Virginia lieutenant governor on sexual assault allegations: ‘The interactions were consensual’
The embattled lieutenant governor of Virginia released a statement on Saturday, denying recent allegations of sexual assault and rape as the state continues to find its top Democratic leaders embroiled in scandal.
“I say again without reservation: I did not sexually assault or rape Meredith Watson, Vanessa Tyson or anyone else,” Lt. Gov. Justin Fairfax said in the statement.
Fairfax was accused by two women of sexual assault, including rape by one of the women. In his statement on Saturday, he acknowledges both interactions with the women, but says both instances were consensual.
“The one thing I want to make abundantly clear is that in both situations I knew at the time, and I know today, that the interactions were consensual,” he said.
One of the women, Vanessa Tyson, said in a statement earlier this week that at the 2004 Democratic National Convention, Fairfax “put his hand behind my neck and forcefully pushed my head towards his crotch,” and said that he “forced his penis into my mouth.”
In response to the allegation, Fairfax in his Saturday statement said: “I heard from Dr. Tyson after the 2004 Convention, and she never said or otherwise indicated that our interaction was not consensual or caused her any discomfort.”
On Friday, a second woman, Meredith Watson, alleged that Fairfax had raped her in a “premeditated and aggressive” incident that she says took place when they both were attending Duke University in 2000.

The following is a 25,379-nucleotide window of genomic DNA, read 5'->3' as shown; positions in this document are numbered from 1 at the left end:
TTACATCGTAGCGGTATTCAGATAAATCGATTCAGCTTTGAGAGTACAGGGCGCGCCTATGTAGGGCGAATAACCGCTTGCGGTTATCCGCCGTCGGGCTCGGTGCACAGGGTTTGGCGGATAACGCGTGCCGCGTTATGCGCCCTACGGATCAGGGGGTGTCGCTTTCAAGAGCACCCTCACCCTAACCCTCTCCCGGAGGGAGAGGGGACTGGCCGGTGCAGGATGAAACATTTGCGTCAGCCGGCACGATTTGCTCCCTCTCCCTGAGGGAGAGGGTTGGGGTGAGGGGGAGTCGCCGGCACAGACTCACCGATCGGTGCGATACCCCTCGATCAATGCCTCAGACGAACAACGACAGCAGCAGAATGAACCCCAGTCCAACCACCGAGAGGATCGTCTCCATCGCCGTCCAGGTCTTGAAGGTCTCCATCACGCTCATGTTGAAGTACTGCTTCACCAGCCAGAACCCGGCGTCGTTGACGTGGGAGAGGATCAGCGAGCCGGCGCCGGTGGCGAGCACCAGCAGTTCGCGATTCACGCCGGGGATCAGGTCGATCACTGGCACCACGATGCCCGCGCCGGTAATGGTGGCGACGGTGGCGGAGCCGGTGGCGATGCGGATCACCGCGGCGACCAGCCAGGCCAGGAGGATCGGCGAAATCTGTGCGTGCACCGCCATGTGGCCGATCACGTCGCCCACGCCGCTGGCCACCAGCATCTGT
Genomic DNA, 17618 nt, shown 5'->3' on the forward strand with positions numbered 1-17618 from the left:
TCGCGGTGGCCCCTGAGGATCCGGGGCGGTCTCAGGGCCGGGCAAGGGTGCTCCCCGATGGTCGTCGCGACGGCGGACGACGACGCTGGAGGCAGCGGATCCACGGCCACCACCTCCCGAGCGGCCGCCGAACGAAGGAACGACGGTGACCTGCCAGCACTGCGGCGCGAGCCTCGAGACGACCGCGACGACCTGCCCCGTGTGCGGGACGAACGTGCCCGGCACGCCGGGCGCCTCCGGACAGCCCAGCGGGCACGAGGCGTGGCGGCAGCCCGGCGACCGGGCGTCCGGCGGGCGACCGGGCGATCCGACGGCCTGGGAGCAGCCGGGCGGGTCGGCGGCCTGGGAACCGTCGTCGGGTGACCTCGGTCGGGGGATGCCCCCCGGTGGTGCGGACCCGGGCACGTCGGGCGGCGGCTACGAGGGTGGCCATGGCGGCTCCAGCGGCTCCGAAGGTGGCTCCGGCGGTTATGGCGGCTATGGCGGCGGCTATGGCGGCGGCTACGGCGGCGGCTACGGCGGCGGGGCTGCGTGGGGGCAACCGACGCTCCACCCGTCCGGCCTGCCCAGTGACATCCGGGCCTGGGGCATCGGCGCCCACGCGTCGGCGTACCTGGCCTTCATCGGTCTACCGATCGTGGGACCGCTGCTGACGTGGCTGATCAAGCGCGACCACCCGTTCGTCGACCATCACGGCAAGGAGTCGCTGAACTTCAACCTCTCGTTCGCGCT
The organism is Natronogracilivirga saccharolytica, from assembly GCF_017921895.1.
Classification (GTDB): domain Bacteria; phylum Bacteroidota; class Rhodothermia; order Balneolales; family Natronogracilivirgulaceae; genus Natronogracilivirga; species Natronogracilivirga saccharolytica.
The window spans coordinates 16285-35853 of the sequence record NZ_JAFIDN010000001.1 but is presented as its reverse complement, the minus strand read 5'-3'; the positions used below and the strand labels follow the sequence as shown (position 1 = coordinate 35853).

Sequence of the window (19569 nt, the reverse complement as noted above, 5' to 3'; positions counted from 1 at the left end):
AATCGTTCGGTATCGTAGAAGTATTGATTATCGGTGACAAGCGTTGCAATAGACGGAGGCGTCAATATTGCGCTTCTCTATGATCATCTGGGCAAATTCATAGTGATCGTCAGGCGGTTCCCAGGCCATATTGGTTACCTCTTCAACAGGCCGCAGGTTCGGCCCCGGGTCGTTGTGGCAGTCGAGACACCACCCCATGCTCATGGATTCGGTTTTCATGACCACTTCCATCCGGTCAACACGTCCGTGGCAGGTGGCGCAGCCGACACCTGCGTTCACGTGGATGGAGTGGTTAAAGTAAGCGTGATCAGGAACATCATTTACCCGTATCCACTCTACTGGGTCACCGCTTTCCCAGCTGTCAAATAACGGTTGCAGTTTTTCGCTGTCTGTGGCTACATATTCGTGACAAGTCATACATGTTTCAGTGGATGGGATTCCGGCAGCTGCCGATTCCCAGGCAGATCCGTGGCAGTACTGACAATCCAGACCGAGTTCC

Watson’s legal team released an email exchange between her and a former Duke classmate from October 2016, in which Watson responds to an invitation to a fundraiser for Fairfax by saying, “Justin raped me in college and I don’t want to hear anything about him. Please, please, please remove me from any future emails about him please, Thank you!”
Fairfax also addressed Watson’s claim in his statement, saying: “Regarding Ms. Watson, I knew Ms. Watson in college both before and after the encounter, and she never said to me that our interaction was not consensual or caused her any discomfort.”
The top three Democrats in Virginia’s state government are currently dealing with various scandals — Gov. Ralph Northam and state Attorney General Mark Herring both admitted to having worn blackface in the 1980s.
“What I have just expressed is the truth. I want to stand here in that truth and restate that my truth, as well as the truth of Dr. Tyson and Ms. Watson, should be fully investigated and thoroughly assessed,” Fairfax’s statement said, also calling on the FBI to “investigate fully and thoroughly the allegations against me.”
By Sophie Tatum